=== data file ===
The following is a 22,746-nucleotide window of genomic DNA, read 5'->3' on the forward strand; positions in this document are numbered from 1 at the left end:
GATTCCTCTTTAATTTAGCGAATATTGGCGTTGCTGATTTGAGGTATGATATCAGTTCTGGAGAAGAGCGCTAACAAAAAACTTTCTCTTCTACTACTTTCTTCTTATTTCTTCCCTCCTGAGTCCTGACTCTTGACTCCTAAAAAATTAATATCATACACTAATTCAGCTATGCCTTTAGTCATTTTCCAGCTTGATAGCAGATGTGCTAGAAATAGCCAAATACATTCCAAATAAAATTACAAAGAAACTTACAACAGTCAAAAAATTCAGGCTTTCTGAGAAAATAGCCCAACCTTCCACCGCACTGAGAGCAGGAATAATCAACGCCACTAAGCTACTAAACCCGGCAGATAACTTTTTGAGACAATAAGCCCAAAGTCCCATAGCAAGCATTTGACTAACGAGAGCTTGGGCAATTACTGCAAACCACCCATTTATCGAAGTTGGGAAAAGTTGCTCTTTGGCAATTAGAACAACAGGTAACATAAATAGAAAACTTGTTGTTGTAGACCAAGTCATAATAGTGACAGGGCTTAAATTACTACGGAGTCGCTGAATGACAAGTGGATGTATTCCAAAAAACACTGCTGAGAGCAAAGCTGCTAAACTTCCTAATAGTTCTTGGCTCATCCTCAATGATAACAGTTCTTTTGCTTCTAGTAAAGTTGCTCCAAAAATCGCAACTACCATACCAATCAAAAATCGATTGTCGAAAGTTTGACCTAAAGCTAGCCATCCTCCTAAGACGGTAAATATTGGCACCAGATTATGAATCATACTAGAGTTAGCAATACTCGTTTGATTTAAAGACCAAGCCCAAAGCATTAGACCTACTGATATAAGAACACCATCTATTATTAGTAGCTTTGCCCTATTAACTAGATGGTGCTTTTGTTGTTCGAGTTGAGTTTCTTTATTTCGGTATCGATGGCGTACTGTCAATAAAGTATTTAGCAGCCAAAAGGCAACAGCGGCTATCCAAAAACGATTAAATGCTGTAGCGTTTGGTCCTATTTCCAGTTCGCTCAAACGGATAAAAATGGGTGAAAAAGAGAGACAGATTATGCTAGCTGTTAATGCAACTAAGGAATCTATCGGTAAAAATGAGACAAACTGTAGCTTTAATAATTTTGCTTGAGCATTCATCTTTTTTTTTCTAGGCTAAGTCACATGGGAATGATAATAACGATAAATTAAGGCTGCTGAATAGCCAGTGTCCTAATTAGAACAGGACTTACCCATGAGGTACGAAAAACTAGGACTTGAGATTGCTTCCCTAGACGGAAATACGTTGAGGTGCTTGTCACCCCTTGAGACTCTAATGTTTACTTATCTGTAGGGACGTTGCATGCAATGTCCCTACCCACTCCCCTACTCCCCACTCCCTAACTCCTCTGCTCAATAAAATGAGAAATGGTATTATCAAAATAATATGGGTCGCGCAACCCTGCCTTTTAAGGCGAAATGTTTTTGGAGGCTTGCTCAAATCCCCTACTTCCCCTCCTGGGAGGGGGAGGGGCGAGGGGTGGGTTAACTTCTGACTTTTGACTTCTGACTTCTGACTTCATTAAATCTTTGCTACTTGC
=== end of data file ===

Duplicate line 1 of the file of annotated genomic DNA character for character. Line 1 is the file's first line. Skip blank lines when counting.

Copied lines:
The following is a 22,746-nucleotide window of genomic DNA, read 5'->3' on the forward strand; positions in this document are numbered from 1 at the left end: